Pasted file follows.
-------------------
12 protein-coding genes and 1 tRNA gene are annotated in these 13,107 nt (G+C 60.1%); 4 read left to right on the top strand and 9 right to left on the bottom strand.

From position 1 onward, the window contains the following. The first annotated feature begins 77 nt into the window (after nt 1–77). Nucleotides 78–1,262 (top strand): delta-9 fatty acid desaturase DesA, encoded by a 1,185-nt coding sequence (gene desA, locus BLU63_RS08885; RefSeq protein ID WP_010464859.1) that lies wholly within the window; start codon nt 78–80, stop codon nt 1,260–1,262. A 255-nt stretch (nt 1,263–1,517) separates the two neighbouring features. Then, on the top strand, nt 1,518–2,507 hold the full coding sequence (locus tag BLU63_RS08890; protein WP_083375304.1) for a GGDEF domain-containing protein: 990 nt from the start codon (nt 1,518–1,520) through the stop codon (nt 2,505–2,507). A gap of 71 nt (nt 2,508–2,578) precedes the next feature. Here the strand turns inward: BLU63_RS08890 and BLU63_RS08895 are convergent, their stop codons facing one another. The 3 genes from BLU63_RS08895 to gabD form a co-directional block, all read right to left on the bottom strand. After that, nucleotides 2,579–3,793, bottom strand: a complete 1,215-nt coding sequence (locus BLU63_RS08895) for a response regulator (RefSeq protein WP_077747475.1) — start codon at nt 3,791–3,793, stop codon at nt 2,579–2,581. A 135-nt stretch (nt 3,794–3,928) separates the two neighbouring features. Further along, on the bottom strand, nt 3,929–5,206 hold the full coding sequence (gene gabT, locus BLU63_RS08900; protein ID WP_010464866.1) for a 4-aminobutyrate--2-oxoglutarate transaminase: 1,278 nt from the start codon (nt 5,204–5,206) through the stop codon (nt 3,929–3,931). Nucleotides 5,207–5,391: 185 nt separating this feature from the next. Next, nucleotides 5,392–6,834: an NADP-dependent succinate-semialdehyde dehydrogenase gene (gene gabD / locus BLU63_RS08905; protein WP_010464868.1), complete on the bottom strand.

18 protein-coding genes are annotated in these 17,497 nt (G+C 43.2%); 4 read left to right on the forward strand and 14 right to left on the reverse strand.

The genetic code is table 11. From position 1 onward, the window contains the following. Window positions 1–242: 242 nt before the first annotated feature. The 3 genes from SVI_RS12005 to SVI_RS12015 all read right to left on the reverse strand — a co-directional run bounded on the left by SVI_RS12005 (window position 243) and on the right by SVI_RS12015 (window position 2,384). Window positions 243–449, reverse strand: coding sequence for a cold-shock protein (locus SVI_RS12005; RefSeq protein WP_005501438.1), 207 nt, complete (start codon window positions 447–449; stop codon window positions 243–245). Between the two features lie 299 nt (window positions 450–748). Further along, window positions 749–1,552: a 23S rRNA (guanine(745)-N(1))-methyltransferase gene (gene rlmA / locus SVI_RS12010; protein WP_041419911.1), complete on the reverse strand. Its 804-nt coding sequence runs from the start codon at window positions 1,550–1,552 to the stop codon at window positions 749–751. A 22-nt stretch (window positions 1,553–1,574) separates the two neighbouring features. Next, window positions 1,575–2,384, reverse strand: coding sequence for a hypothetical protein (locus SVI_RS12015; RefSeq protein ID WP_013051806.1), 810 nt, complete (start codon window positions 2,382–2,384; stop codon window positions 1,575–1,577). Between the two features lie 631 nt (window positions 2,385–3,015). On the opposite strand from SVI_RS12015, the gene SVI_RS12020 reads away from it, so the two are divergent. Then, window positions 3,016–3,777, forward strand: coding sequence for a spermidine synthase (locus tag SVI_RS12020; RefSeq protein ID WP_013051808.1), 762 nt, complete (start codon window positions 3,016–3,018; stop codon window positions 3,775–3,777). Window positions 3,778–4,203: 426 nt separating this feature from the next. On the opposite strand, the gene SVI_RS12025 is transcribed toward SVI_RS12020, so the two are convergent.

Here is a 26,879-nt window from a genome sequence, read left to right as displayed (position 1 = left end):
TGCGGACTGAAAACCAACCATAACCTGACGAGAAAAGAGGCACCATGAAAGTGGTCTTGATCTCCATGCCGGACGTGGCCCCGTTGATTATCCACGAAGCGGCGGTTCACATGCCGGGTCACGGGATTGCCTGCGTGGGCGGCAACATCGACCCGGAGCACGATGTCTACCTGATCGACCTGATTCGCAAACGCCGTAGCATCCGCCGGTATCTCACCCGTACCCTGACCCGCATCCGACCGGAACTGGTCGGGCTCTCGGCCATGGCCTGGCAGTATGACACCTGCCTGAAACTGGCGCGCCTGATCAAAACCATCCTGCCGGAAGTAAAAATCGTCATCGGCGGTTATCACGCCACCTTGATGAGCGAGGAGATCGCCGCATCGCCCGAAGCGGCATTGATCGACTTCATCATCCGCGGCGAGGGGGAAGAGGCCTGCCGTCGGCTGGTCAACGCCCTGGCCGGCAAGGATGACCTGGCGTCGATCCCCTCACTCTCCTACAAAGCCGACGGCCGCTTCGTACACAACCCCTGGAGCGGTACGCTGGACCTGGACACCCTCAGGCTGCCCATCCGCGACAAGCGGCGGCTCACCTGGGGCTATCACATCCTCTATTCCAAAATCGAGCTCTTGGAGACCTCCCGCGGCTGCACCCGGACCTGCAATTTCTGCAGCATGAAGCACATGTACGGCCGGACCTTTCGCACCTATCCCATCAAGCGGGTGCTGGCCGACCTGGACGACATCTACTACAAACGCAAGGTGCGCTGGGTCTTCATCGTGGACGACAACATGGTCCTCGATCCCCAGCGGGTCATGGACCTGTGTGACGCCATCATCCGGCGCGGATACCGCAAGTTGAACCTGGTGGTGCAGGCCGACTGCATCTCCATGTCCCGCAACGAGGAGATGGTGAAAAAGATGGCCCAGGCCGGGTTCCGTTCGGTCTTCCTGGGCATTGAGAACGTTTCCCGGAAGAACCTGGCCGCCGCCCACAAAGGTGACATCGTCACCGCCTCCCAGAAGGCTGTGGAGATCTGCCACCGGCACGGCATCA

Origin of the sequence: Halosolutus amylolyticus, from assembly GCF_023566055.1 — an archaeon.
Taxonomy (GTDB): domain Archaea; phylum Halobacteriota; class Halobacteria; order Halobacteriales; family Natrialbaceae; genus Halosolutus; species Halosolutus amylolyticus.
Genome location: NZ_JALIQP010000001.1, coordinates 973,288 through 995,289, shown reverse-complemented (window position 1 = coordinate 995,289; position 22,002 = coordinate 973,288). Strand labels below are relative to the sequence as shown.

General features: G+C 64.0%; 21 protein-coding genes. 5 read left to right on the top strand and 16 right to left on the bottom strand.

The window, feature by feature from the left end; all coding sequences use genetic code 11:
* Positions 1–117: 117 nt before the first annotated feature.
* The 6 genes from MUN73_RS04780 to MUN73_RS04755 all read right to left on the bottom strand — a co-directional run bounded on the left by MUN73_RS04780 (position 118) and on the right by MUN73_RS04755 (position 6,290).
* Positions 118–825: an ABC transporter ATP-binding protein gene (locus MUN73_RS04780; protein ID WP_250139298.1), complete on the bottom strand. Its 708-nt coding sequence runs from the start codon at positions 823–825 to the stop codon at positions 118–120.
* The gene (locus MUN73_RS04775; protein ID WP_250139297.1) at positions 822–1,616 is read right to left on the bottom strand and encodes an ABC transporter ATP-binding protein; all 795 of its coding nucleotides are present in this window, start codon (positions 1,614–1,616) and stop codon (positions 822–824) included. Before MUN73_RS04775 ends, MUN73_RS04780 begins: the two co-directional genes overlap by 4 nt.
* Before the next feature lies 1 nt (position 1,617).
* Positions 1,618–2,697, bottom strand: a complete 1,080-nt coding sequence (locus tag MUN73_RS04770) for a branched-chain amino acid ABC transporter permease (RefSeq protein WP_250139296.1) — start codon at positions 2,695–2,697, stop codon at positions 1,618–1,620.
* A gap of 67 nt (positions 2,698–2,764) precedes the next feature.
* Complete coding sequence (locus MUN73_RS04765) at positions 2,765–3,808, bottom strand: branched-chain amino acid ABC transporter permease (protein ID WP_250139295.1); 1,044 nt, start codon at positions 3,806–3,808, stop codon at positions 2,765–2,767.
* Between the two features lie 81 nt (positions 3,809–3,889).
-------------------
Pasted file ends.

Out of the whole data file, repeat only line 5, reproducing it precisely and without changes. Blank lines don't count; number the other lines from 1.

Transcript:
Here is a 26,879-nt window from a genome sequence, read left to right as displayed (position 1 = left end):